Tourists and trade delegations are piling into Morocco

The Arab-Israeli conflict seems like ancient history now that Israel and Morocco have signed the Abraham Accords. The Economist reports that Israeli firms  are piling in to Morocco and 200,000 Israeli tourists are expected this year. However, King Mohammed suspended plans to open an embassy in Tel Aviv and has yet to accredit Israel’s ambassador. Moroccan-occupied Western Sahara remains a stumbling block, Joe Biden having backed away from full recognition, the carrot offered to Morocco in return for normalisation with Israel. (With thanks: Tom)

The Chellah, Rabat :hosting five-course dinners with Israeli wines

In a railway carriage heading towards Marrakech four Moroccan women, all strangers to each other, talk about Israel. “They’re so much more welcoming than the racist, superior French,” says a Moroccan tour guide, recounting her experiences of passport control. An events organiser shares videos of her raves for Israelis in a farm outside Marrakech. A nurse uses the French word for Jerusalem, not the Islamic al-Quds, though all the women are speaking Arabic. “Israel has always protected us,” she says, then has a dig at the Palestinians.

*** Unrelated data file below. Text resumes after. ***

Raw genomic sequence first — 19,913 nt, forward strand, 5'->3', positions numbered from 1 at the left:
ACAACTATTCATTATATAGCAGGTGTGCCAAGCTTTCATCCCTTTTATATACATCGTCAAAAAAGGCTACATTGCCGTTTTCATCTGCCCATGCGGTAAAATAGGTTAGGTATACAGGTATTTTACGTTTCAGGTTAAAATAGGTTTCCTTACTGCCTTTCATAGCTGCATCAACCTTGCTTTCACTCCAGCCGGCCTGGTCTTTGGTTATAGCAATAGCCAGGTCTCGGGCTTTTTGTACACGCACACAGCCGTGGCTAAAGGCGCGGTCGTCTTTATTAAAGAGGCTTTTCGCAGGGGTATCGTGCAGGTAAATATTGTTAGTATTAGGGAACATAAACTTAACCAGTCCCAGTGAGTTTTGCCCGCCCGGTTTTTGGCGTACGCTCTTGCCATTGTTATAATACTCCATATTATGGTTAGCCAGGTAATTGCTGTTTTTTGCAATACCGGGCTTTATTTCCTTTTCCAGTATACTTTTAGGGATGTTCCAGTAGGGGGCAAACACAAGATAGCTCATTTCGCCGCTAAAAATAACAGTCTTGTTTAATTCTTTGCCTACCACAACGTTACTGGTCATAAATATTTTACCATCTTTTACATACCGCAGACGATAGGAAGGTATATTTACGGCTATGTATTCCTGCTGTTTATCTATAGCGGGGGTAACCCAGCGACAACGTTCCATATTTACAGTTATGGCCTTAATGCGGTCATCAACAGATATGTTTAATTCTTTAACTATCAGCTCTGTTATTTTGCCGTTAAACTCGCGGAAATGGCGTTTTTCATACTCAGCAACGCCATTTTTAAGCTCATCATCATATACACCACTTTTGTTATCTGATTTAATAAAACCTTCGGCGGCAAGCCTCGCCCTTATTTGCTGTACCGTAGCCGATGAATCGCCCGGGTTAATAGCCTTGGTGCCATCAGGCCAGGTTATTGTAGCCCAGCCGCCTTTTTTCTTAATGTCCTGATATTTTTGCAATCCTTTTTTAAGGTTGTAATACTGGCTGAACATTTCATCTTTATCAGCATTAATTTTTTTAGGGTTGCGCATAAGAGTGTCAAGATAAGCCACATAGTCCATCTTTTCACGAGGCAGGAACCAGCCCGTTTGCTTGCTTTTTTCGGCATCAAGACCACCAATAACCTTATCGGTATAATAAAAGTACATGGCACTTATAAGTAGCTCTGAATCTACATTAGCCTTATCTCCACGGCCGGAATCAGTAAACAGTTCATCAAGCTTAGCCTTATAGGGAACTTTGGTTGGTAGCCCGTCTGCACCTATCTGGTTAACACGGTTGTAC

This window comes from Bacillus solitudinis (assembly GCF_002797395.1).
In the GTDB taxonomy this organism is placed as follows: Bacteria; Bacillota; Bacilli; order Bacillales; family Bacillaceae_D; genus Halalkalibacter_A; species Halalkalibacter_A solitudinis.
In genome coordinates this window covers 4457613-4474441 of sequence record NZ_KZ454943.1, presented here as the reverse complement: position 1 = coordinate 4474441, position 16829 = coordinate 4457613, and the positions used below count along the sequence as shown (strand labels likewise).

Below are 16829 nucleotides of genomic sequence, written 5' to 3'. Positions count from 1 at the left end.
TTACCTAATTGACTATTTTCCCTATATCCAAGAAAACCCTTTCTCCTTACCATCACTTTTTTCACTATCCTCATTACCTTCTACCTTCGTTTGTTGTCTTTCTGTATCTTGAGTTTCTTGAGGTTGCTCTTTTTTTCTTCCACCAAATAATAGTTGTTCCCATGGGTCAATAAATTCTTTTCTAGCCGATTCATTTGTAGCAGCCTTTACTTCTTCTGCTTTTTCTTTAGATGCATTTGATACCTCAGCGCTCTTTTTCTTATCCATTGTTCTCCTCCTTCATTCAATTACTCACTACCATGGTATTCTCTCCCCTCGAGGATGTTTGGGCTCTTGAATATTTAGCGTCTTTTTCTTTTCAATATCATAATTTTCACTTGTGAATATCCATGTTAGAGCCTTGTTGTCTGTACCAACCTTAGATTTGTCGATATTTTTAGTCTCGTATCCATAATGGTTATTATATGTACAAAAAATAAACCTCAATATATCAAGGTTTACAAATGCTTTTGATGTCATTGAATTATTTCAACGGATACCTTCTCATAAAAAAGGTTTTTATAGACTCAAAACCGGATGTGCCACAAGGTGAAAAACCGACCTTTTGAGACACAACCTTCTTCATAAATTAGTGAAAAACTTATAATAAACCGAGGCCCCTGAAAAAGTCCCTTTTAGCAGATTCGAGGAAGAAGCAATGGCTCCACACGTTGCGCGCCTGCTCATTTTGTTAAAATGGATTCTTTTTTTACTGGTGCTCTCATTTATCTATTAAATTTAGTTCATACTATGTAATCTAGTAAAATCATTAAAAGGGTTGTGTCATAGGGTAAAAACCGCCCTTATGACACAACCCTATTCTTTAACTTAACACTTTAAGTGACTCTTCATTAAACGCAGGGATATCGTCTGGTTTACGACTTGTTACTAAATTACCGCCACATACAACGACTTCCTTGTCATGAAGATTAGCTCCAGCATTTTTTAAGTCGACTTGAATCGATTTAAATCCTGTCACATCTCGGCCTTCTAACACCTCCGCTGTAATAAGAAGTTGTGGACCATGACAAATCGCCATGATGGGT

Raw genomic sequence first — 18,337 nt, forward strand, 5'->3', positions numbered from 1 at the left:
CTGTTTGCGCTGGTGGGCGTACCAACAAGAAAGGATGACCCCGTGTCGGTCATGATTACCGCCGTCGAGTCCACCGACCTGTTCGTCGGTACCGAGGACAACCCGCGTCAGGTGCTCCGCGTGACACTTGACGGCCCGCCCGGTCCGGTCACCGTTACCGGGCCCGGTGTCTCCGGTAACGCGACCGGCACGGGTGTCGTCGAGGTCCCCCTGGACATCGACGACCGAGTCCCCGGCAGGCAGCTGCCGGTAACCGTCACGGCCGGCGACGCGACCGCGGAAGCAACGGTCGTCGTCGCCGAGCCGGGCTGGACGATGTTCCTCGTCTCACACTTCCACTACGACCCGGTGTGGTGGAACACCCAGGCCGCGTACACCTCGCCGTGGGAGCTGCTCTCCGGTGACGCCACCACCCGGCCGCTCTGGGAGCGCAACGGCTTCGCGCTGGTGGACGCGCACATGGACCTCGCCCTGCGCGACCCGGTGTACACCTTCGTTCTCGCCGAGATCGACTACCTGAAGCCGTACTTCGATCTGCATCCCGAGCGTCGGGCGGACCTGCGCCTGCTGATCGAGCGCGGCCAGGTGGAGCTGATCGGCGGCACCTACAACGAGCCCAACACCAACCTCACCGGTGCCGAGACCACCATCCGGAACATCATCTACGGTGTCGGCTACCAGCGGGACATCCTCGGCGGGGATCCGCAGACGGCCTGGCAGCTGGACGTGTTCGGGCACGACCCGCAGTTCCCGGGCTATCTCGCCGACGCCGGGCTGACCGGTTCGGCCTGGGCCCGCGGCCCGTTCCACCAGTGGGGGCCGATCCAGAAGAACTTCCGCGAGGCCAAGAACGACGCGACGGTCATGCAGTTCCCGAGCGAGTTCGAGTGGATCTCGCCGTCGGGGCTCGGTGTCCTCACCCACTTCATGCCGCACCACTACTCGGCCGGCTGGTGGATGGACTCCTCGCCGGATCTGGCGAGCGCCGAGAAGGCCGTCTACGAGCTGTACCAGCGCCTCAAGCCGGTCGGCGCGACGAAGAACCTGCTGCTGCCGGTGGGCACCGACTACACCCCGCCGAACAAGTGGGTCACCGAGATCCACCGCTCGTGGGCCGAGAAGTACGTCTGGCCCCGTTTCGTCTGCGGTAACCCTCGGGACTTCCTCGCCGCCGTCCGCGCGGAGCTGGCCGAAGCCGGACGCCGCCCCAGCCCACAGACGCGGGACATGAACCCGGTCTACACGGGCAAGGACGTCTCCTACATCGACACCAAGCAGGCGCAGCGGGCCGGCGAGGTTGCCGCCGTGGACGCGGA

“The king gave Yasser Arafat everything and he just betrayed us by siding with Algeria over Western Sahara,” referring to the Palestinians’ longtime leader and Morocco’s dispute over a sandy territory that it occupies. All four applaud the peace deal Israel signed with Morocco a year and a half ago.

For decades Israel was Morocco’s shadowy secret. Business between the two went through networks of intermediaries, often Jewish-Moroccan exiles in Paris and intelligence agents. Syrian tanks captured by Israel ended up in Morocco. Israelis helped fortify the wall that Morocco built to keep guerrillas out of Western Sahara.

Now that the secret friendship has become official, the couple are getting to know each other. They have signed a plethora of military, business and cultural deals, often with loud hurrahs. The Arab-Israeli conflict seems like ancient history.

Israel’s satellite channel, i24, is opening bureaus in Casablanca and Rabat, Morocco’s commercial and political capitals. The gala i24 staged on May 30th had a grander guest list than most Western embassies could hope to muster on their national days. Huge Stars of David flashed on a stage in the heart of the Chellah, Rabat’s crenellated medieval fortress, candle-lit for the occasion. Wine from the Israeli-occupied Golan Heights lubricated a sumptuous five-course meal.

Israeli tourists, meanwhile, are flocking in. Morocco expects 200,000 this year, up fourfold since the accord, with ten direct flights a week. Some Israelis come to party, others to visit the shrines of what Morocco says are some 600 Jewish saints, or to rediscover family roots, since some 700,000 Israelis are of Moroccan origin.

Well-organised trade delegations are piling in, too. Officially, trade at last count was worth a modest $131m a year.

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